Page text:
State of Rahul’s Writing Career

Yesterday I finished my forty-ninth story since I began writing seriously, approximately a two and a half years ago. Since then I have sold seven stories to various low level zines (two in print, the rest online). I have trunked seven stories, three of them for overtly political themes that I just didn’t really handle well.

That leaves me with 35 stories still in play. Ever since I sold the very first story I wrote, I’ve been fairly confident that I can sell all of these stories to someone, somewhere. Of the stories, ten are pretty bad. I won’t be embarassed if they sell, but I’m definitely not going to revise them. The next fifteen (which are mostly comprised of stories I wrote during my freshman year and last summer), are decent. They’ve mostly been around the block once or twice, but I think they can be placed somewhere. Most of them could use at least one sentence-level revision (going through it and deleting clunky prose, rewriting things, etc).

The last ten are stories I’ve written during the last six months. These stories are my best. The problem is that the majority of them are not science fiction, they are literary stories. I have no idea how to market that sort of thing. I also like these stories enough that I’m planning fairly more revisions for some of them. None of these stories have yet been submitted (save one that I sold to my campus newspaper, hey a circulation of 10,000 is nothing to sneeze at).

Six of my stories are currently out, including one that is in the 3rd round at Andromeda Spaceways Inflight Magazine. I really want to send the last twenty-nine out into the world before I leave for Clarion. To be honest, I am tired of them, and most of them are never going to get any better. I’d prefer to get rid of them before I can come back and view them with contempt. However, submitting twenty-nine stories is quite a daunting task. Where the hell am I going to stack them all? That’s the dilemma that inspired this post. I think that tonight I’m going to concentrate on flushing out the dregs, and tomorrow I’ll work on where to place the work that’s actually good. I don’t know why I’m worrying about this right now, I still have two finals to study for and I need to pack/clean my room (which is a complete mess).

7 thoughts on “State of Rahul’s Writing Career

  1. alexotica

    That’s some prolific writing. You should be proud.
    My first non-genre market picks would be: The New Yorker (via snail mail), The Atlantic Monthly, McSweeny’s, Harper’s, Indiana Review, Alaska Quarterly, ACM, Zoetrope, Carolina Quarterly, Greensboro Review, Boston Review, Prairie Schooner, Southern Review, and Boulevard, plus certain contests (pick up a copy of Poets & Writers for upcoming deadlines). YMMV.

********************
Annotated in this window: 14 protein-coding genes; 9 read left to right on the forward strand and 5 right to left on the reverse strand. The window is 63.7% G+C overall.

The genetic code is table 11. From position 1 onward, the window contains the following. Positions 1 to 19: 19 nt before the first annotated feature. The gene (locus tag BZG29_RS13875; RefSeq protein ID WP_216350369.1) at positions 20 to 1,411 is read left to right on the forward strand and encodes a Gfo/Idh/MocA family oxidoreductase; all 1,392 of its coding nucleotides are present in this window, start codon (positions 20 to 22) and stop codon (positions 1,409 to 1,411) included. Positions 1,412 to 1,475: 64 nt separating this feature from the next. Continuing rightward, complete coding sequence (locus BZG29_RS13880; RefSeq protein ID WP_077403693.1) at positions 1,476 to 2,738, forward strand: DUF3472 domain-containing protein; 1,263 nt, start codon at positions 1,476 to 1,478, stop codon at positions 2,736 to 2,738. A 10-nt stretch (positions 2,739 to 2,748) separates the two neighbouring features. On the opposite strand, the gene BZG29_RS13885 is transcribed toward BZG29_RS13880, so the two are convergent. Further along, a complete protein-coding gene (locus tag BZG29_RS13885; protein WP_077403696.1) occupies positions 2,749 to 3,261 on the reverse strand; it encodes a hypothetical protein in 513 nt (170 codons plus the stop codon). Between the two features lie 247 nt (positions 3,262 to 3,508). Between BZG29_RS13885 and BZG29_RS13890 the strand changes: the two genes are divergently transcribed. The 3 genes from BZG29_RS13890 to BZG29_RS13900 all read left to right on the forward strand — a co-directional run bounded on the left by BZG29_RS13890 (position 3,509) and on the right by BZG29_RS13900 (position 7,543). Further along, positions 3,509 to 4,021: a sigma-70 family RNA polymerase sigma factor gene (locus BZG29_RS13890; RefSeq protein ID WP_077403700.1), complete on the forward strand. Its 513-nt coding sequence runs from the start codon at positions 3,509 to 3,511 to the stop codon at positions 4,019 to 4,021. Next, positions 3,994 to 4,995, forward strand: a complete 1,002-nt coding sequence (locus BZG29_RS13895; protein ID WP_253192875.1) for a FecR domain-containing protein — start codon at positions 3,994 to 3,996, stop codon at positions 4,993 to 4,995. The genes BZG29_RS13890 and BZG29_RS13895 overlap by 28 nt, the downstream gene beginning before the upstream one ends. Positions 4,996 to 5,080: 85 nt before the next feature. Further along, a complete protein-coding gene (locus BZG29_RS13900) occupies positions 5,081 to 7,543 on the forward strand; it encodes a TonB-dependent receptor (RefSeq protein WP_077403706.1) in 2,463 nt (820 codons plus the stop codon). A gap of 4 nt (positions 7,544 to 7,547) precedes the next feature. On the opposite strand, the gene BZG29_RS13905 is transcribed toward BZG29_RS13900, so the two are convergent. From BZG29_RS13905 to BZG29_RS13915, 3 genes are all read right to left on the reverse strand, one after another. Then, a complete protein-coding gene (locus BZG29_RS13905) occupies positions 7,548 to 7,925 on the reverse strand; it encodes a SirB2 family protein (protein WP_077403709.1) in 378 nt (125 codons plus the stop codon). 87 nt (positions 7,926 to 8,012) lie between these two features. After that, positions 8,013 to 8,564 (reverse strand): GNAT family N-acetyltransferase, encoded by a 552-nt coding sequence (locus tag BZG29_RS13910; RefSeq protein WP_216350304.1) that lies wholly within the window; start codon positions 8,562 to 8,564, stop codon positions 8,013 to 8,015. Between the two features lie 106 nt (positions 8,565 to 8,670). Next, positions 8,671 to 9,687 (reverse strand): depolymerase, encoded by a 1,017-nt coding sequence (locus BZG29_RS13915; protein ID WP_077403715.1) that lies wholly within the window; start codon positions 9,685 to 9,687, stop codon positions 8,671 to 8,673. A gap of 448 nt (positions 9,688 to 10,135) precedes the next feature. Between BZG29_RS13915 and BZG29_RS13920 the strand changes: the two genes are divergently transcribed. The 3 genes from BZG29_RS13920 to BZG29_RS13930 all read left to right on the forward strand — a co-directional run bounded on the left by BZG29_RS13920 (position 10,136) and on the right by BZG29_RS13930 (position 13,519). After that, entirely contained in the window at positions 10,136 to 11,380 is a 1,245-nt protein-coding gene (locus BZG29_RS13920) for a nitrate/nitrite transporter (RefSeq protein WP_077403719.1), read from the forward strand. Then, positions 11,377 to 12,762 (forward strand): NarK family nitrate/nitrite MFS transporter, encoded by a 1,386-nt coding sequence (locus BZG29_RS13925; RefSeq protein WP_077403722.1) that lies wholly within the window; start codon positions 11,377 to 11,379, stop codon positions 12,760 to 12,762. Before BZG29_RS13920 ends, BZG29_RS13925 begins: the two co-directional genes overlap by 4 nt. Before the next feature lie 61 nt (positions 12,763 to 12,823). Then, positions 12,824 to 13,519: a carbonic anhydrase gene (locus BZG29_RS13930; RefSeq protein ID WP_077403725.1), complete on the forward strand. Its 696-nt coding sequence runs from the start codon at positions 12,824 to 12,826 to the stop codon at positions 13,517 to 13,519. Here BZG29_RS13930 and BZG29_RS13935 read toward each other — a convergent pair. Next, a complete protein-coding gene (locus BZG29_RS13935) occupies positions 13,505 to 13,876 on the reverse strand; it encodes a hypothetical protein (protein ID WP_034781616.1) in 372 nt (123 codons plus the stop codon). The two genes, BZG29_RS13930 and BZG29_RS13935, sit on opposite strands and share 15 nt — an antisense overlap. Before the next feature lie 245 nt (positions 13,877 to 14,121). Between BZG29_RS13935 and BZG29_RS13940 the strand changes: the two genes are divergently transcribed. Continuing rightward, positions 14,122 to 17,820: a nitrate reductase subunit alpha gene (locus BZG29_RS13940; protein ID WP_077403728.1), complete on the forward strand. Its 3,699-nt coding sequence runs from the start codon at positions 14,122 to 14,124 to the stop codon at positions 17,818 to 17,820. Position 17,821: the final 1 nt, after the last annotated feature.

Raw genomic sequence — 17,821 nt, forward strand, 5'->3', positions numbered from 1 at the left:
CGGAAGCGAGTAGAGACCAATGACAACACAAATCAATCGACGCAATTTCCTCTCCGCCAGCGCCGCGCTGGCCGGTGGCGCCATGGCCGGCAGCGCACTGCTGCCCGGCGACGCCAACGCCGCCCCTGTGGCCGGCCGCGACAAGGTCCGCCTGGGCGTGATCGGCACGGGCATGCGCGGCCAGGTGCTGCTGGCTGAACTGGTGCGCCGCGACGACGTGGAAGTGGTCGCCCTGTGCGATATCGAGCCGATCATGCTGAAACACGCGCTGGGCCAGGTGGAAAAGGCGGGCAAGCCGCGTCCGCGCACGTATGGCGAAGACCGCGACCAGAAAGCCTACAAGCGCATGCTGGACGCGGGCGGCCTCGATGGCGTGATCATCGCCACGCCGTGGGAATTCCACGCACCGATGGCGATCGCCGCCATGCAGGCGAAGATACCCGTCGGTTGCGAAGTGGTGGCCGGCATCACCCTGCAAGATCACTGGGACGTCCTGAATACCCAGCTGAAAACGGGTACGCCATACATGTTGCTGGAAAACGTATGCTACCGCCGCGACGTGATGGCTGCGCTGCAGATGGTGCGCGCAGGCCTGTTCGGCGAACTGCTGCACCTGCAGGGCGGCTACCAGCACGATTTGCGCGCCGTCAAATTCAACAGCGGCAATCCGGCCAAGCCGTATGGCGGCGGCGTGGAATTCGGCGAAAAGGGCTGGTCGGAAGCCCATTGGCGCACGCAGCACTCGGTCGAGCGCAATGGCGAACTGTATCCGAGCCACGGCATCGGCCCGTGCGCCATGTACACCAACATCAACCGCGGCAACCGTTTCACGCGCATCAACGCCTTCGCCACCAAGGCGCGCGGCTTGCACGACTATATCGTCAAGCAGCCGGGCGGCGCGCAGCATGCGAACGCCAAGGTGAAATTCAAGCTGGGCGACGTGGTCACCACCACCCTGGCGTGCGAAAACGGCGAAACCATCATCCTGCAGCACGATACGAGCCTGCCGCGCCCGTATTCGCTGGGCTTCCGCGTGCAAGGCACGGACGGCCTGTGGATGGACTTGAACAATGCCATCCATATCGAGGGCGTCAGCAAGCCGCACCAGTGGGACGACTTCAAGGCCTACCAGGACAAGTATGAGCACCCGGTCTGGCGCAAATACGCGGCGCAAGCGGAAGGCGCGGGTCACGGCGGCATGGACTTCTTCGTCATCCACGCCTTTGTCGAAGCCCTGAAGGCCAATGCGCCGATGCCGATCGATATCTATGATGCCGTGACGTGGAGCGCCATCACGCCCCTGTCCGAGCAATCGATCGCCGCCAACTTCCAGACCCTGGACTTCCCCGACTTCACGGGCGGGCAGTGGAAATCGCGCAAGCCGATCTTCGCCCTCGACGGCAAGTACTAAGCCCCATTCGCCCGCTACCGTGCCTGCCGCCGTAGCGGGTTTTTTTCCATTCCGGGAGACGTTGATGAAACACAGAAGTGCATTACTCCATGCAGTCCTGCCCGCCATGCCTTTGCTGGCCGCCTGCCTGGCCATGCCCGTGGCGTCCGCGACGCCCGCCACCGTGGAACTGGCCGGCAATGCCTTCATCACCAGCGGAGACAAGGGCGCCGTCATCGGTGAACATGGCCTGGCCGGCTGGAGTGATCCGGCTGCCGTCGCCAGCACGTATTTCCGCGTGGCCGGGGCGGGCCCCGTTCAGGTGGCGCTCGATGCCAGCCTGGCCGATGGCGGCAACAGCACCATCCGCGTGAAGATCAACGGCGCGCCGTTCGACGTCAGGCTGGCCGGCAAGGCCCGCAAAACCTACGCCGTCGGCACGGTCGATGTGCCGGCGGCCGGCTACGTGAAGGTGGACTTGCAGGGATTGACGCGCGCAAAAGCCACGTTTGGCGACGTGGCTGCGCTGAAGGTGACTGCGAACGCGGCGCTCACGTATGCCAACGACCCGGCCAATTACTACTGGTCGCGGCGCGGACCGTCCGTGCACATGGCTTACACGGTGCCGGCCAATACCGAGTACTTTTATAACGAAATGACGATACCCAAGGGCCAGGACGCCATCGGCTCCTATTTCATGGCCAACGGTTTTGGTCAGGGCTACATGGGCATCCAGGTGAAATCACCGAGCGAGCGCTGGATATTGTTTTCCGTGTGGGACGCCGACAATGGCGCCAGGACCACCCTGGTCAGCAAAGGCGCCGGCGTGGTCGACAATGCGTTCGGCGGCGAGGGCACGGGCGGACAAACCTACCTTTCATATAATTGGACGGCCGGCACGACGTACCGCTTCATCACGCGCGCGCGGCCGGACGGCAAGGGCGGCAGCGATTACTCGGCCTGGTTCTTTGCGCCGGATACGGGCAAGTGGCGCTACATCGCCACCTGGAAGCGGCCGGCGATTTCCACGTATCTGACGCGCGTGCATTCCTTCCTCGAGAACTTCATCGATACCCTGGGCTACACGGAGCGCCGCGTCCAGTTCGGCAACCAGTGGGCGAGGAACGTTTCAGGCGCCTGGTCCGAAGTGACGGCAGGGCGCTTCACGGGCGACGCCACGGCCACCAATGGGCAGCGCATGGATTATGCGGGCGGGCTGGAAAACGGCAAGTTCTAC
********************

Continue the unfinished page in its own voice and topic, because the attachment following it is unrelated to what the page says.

Here are some links to guidelines for non-genre short fiction:
    http://www.alexwilson.com/guidevines/index.php/Category:Markets_for_Non-Genre_Stories
    And SF author Mary Anne Mohanraj includes non-genre fiction in her listings as well:
    http://www.mamohanraj.com/Writing/litmarket.html
    Alex.

  2. aimeempayne

    I had all my stories out, and have been letting them sit as the rejections come in. I usually like to get them right back into circulation, but I’ve decided that I don’t want to think about it during Clarion.
    Of course, I’m not quite as prolific as you are. Yet. 😉

  3. mroctober

    For literary stories I recommend going to your local chain bookstore, paging through any lit magazines they have to see if they might be right, going throught he latest Writer’s Marketplace and sending them queries.

    1. blotterpaper

      Re: duotrope
      Wow thanks, Duotrope looks pretty interesting. I have a copy of Writer’s Market 2005, but it is a pretty unwieldy tome

      1. mallory_blog

        Re: duotrope
        My pleasure!
        I’ve enjoyed the way they let you see who allows email subs etc… and there are even stats on response times which helps in setting up your submission tracker.

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